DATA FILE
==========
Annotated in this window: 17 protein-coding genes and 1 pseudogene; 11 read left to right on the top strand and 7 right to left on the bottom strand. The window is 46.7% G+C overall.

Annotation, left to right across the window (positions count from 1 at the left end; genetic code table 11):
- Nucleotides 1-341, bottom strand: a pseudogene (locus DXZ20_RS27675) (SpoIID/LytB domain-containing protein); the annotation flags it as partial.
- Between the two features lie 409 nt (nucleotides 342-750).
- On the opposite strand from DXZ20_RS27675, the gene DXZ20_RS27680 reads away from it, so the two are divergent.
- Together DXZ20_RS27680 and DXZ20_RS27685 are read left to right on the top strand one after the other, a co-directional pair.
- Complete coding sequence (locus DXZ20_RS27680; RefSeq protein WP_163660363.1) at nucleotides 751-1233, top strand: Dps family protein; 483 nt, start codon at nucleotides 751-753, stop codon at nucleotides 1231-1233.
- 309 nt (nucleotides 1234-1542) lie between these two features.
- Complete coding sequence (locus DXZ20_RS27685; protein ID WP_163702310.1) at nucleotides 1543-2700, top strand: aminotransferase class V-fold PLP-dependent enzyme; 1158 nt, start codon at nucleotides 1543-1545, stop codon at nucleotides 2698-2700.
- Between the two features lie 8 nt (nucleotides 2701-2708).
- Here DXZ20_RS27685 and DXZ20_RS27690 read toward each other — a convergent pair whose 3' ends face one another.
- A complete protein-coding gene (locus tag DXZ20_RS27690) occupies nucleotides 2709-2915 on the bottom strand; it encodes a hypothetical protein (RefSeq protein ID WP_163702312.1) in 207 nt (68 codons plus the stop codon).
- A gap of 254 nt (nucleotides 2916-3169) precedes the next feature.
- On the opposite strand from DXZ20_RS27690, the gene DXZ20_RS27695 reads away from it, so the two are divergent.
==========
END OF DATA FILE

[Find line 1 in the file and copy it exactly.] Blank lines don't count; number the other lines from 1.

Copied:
Annotated in this window: 17 protein-coding genes and 1 pseudogene; 11 read left to right on the top strand and 7 right to left on the bottom strand. The window is 46.7% G+C overall.